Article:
The American Association of University Women believes that everyone is entitled to high-quality, affordable, and accessible health care.
We are familiar with the threat of losing coverage under the ACA for pre-existing conditions and for adult children over the age of 26. However, there is a less known risk.
The Affordable Care Act has made a significant impact on women’s health.
- Fewer women of reproductive age are uninsured. The number of uninsured women ages 15–44 has dropped by 36 percent under the first two full years of ACA implementation.
- The practice of “gender rating” ended. Now banned by the ACA, gender rating is the process by which insurance companies charge men and women different premiums for individually purchased health care plans.
- Coverage of women’s reproductive health services is required. Under the ACA’s coverage of contraception, 67 percent more women have been able to access birth control without a co-pay, which has led to a decline in unplanned pregnancies.
- The ACA ensured access to and coverage of preventive services and care. The ACA has secured preventive services to women including contraception, breastfeeding support, and sexually transmitted infection and HIV screenings.
Health care security is intrinsically tied to economic security, and this relationship is particularly true for women who earn less than men on average and less able to afford insurance or care. Despite massive spending, health care outcomes in the United States continue to lag behind many other Western nations.
The ACA is making progress in reducing ethnic disparities in health care access, with 5.2 percent more young women, 5.1 percent more black women, and 6.5 percent more Hispanic women gaining access to a regular source of care. According to the Department of Labor, women make approximately 80 percent of all family health care decisions, and about 60 percent of women report that they assume primary responsibility for decisions regarding family health insurance plans.
When it comes to their own health care, women face unique challenges. Women earn around 80 cents for every dollar men earn, but also utilize more health care services than men. As a result, women face a high level of health care insecurity. Too many women and their families are left with unpaid medical bills and long-lasting debt problems.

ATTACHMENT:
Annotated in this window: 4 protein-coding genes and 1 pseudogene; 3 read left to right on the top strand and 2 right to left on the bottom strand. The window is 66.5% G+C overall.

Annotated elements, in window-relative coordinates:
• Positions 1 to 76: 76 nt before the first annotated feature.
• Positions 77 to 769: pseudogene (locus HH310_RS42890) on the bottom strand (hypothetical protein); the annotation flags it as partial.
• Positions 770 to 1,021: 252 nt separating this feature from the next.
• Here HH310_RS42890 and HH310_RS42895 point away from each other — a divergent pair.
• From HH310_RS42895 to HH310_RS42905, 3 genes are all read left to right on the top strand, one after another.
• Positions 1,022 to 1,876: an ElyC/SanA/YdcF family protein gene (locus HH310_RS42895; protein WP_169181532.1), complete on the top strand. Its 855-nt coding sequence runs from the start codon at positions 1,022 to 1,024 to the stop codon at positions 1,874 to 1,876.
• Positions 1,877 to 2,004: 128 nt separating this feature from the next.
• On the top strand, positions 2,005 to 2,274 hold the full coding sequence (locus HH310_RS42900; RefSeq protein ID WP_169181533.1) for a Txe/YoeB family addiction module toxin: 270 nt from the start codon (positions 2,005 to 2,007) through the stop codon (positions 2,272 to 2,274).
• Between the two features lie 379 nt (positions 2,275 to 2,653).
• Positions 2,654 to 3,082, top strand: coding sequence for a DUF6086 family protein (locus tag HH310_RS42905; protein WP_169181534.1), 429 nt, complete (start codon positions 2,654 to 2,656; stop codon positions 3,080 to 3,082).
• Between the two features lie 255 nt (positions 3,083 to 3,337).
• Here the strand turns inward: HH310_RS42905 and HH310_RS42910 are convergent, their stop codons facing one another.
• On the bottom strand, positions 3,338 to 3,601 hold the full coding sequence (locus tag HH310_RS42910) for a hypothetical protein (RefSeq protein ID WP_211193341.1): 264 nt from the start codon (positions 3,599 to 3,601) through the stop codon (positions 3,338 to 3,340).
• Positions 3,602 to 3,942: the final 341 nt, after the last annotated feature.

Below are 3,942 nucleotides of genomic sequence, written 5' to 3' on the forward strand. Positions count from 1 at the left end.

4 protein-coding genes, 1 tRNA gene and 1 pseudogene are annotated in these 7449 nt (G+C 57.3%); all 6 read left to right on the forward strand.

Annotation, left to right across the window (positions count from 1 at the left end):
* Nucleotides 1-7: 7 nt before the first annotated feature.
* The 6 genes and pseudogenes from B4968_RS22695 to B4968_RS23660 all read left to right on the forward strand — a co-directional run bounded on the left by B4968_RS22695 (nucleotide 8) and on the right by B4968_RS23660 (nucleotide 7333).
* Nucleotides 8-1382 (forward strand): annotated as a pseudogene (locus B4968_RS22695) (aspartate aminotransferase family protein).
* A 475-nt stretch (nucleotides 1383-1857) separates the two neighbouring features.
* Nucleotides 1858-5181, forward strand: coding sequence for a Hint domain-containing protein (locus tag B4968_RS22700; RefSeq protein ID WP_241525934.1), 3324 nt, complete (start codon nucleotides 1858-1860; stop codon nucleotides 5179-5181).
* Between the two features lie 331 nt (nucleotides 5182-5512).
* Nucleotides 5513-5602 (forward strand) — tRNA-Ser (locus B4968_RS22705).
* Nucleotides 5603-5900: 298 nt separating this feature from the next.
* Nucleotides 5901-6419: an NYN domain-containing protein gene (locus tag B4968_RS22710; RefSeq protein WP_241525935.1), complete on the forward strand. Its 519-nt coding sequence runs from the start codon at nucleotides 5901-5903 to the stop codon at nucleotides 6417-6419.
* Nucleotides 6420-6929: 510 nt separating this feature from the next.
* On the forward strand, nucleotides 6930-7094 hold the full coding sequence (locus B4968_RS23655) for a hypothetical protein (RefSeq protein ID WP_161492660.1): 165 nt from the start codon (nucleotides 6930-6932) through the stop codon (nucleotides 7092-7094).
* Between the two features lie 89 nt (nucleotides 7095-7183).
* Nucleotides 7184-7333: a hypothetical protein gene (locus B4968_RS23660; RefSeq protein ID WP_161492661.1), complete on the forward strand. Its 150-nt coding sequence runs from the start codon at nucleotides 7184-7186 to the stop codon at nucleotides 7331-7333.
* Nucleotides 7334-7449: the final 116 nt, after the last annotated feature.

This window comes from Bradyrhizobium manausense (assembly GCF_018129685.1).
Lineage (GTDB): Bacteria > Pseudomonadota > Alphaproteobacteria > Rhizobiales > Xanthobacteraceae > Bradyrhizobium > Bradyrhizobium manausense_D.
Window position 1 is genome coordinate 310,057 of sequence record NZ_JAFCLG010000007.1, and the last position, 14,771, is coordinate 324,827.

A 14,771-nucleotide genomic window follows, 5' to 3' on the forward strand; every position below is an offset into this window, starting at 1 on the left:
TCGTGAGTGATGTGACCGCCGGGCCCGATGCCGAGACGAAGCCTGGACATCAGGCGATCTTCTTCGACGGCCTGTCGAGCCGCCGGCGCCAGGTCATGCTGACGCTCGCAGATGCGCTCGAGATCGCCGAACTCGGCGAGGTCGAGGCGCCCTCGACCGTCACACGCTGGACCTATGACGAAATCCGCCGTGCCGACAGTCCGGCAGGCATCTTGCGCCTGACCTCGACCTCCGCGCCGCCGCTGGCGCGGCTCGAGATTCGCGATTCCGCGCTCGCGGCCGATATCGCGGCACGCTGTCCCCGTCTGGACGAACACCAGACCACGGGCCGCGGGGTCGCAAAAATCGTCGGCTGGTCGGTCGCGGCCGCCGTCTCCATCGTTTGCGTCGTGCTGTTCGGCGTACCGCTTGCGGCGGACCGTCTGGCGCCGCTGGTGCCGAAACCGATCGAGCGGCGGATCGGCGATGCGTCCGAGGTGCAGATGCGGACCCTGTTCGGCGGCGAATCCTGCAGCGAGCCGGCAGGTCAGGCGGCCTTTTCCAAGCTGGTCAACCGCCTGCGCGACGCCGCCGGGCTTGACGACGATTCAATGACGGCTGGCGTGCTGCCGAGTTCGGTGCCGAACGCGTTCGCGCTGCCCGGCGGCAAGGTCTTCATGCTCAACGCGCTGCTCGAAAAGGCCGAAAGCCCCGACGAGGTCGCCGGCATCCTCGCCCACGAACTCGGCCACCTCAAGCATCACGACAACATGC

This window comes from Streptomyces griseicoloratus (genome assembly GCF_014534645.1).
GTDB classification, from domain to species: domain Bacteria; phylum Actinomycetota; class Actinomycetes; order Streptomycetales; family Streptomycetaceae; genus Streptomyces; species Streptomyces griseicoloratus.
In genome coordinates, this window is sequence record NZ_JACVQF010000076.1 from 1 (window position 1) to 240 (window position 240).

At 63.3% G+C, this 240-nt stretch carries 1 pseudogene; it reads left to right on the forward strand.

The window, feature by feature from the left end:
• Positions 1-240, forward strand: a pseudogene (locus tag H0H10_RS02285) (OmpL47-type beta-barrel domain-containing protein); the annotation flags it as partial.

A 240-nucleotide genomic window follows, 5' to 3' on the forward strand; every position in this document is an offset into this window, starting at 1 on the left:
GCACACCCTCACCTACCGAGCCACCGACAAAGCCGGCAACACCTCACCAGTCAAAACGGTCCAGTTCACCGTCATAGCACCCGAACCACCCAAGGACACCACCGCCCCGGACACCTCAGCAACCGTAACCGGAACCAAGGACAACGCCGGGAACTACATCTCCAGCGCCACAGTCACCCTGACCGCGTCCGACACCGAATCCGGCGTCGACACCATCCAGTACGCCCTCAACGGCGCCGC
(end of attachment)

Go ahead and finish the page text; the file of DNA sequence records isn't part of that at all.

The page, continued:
Two major challenges to ACA are important to note: The Supreme Court ruled that the federal government cannot make states’ current Medicaid funds contingent on participating in Medicaid expansion. The 2019 edition of a report on health care by The Commonwealth Fund, a private foundation focused on promoting high-performing health care systems, ranks Texas last in access and affordability. One of the authors of the report told Houston Matters that Texas’ failure to expand Medicaid eligibility is a crucial factor to explain the poor ranking.
Congressional Republicans would like to change the structure of Medicaid by converting it into a block grant, providing a set dollar amount for each state. By changing how Medicaid works, states would gain the ability to restrict eligibility, cut benefits, and increase barriers to enrollment. As healthcare coverage changes and new legislation is introduced, we must continue to let our legislators know that we support quality, affordable, and accessible health care for all.
Thinking of Your Good Health: Get Out to Enjoy the Weather!
Are you ready to get out, but do not feel comfortable with what or who you might encounter? Taking a walk in this now cooler, fall weather, is more and more of an option for you to consider. It will do wonders for your heart and your mind. Masks are not required if you are outdoors and using social distancing. Many people you encounter in the parks are wearing masks. I keep mine handy when I go out, especially if I stop and ask questions or talk.
The first is Buffalo Bayou Park just west of downtown Houston. Celebrating its 5-year anniversary with a new art installation, the park has proven to be resilient during our storms. Especially during the weekday, you will not find this park crowded. This special space has lovely art, over 4 miles of walking trails, all within eyesight of the bayou. The trees, flowers, insects, reptiles, and animals are natives. You might even see some canoers or kayakers. Parking is available at the Dunlavy on Allen Parkway (closed but the parking lot is available), and at the cistern on Sabine Street (take the tour, check out the visitor center, and bathrooms) or along Allen Parkway using Park Houston meters.
My second suggestion is the newly designed Arboretum on Memorial Drive. Thursdays feature free parking. The flora and fauna are teeming in this rejuvenated park full of trails, signage, and a nature center. It is a good place to wander. You will not have to walk far before you spot something moving in a pond, in a tree, or beside the trail. (goats will be hanging out there until week after Thanksgiving)
Lastly, Edith Moore Bird Sanctuary is located on Memorial Drive on the west side and serves as the headquarters of Houston Audubon Society. This park has a lovely array of paths through the woods. Catch the large assortment of birds that make this nature preserve their home. There is ample parking in the front and back of this park at no charge.
For more help with these ideas, you can contact Jane Wood at 832-767-4146.